As a commercial enterprise, Navy Cove is a boutique oyster farm that produces a limited number of oysters. “In the first two years, Chuck and I had permits to put in 10 cages in the water and we ate all of our harvest. We were just having fun. Then we decided they’re pretty good oysters, let’s get serious about it. So we started really commercializing our efforts about five years ago.” It has been eight years since that very first harvest.

The farm currently sits on an acre and has 80 cages. It sold 120,000 pieces to the half-shell market last year. “The harvest goes to select restaurants in New Orleans, Houston and Alabama. About one-fourth goes to Sassy Bass Island Grill in Gulf Shores, Alabama, which is a very popular place among what we call ‘snowbirds,’ people from up North escaping the winter. They love our oysters. Eric Bradley (who joined the partnership in 2016) knows a lot of the restaurateurs in Gulf Shores so we’re slowly starting to have our oyster show up in these restaurants.”

It appears everything has come full circle for Supan. While he helped drive triploid production across the Gulf, Navy Cove also buys triploid post-set of seed from commercial hatcheries. Those hatcheries make triploid oysters out of sperm from the Sea Grant program in Grand Isle that Supan led for over 30 years. “I have established an oyster nursery on a pier in Navy Cove where we grow our seed up to roughly six millimeters before we deploy them in the farm,” he says. “At Navy Cove, my partners and I were just mimicking everything I’ve taught everyone else.”

Given the partners’ expertise, Navy Cove could have gone into the nursery business itself. In fact, Supan says it used to be in it heavily at first. “But the partners couldn’t give it the focus it needed,” he explains. “The reality was I live two-and-a-half-hours away from the farm, my other two partners live nearby, but they’re busy with their businesses and jobs. So now what we do is we focus on buying 200,000 post-set in the spring and 200,000 post-set in the fall. We’re able to stagger those and work them through the farm. When we get those oysters to retain on a 14-millimeter screen to go into a 12-millimeter grow-out bag and when we know we have 100,000 of those for each crop (spring and fall crop), any surplus we sell.”

“That’s an advantage to us because by then they’re rather large, they’re 14 to 15 millimeters in size. We can easily get $100 per thousand for those seeds. So we sell surplus seed, but we first guarantee that our farm has its own oysters.”

Niche market
As a grower of market-size oysters Supan believes “Navy Cove will get to a point where we’re at the right size, which is 150 cages, producing anywhere from 200,000 to 400,000 oysters at 50 cents apiece” – and make some money.

“We have shown that you can get two crops through your farm six months at a time in one year and actually pay all your bills, pay your insurance, get your seed in the water for next year and replace a portion of your old cages. Throw out some of your old rotten cages and replace them with some new ones like, 15 in a year, which is a line of cages. By the time you pay all your bills and got seed in the water for next year, you’re going to net $30,000.”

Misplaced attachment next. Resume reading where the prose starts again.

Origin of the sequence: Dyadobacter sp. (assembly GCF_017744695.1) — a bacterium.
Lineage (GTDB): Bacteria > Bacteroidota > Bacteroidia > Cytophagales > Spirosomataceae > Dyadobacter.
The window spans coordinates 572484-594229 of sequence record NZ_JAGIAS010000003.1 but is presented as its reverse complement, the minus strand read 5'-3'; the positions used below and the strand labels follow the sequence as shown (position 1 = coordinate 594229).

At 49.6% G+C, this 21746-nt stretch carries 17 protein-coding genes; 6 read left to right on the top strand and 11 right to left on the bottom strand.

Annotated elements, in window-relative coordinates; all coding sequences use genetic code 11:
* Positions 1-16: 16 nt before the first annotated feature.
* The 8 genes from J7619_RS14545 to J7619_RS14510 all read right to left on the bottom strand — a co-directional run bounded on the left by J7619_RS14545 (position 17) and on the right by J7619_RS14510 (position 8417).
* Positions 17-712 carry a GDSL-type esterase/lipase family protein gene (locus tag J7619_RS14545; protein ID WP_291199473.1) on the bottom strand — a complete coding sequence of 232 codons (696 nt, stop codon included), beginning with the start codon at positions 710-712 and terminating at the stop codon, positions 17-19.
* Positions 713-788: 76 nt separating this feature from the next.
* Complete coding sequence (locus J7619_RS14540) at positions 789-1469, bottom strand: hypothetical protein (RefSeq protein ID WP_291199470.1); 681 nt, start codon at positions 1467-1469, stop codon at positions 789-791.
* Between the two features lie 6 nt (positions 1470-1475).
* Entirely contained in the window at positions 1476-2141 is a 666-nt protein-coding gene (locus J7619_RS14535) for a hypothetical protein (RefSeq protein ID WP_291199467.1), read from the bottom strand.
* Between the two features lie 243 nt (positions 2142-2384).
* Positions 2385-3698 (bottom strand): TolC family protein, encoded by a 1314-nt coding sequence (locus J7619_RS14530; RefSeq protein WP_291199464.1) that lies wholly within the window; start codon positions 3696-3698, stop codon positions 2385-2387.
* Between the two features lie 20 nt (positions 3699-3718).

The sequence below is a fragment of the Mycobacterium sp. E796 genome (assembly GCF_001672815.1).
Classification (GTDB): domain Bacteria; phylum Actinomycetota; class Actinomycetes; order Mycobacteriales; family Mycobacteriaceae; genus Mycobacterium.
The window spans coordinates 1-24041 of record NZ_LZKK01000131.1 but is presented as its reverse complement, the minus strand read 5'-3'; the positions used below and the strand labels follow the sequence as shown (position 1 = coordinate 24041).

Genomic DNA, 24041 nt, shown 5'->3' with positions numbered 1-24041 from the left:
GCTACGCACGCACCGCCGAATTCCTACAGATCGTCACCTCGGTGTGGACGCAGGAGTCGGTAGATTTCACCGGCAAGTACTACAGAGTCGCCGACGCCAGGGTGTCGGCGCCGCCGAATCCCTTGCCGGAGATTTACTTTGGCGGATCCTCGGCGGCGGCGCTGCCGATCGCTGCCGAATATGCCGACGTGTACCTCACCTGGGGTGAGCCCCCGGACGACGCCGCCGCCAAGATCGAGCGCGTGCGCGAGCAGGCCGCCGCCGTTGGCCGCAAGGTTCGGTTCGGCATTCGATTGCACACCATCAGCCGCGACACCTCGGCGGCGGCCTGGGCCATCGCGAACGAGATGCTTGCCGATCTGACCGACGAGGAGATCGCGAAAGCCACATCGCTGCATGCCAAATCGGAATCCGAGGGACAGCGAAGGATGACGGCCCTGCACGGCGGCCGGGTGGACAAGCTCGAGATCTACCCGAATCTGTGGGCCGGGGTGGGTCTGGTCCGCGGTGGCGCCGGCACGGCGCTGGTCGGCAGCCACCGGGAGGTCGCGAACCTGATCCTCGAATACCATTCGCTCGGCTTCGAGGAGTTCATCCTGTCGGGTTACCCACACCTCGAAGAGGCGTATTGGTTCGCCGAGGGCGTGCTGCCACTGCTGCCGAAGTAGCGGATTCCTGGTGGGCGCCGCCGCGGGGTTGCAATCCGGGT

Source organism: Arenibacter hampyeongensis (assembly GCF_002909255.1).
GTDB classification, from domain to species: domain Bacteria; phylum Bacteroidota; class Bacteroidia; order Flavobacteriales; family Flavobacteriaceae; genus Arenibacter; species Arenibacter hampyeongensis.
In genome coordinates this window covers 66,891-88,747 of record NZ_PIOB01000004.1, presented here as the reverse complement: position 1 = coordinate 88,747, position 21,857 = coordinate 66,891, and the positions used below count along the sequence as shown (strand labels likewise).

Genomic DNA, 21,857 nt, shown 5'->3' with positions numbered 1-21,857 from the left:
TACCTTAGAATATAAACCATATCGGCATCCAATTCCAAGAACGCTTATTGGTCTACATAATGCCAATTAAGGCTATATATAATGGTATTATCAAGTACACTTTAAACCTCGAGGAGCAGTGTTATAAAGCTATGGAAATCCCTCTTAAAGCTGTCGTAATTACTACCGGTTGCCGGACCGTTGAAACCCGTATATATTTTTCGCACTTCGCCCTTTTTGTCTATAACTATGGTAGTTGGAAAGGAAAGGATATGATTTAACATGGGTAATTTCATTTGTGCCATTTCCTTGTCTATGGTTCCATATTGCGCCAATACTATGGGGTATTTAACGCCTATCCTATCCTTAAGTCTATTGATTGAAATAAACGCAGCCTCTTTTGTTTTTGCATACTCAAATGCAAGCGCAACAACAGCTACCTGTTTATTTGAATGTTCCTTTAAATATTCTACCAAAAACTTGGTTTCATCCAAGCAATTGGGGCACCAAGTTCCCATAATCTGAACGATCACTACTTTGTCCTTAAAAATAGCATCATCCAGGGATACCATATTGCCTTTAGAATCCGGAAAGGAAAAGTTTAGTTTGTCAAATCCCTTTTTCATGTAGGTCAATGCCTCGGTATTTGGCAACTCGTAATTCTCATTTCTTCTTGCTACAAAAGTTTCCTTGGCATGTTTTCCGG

“I’ve advised growers: don’t go below 50 cents per oyster at farm gate,” he continues.

“But the problem is a lot of distributors who are willing to distribute those oysters don’t want to go that high a price. So that’s going to be one of the limiting factors – it’s distribution at that price. So a lot of the small farms have decided to distribute their own oysters. They purchase all the necessary licenses from their individual states to become wholesale distributors themselves, where they will wash their own oysters, box them up, have a refrigerated truck and drop them off to individual restaurants.”

At white-linen-tablecloth restaurants those oysters are sold from $3.00 – $3.50 apiece, he says.

“But we don’t want to be in the trucking business,” he says. “We’re more than happy to have a distributor, a valuable member of our team – Bon Secour Fisheries – they’re a 30-minute drive away. We deliver our oysters in moss-covered culture bags to Bon Secour Fisheries and they wash them, they box them, and they ship them out to their various customers under the brand name of Navy Cove.”

Supan and his partners are more than happy for Navy Cove to remain a small operation. “We expect to double production this year, but our goal is to eventually have 400,000 oysters on the farm at any given time. We do not want to be in volume business. We prefer that niche market, to remain a boutique oyster farm, and stay at the right size for three guys who have other things to do besides farming oysters.” Like perhaps visiting former students, and now friends, working as hatchery managers in exotic places.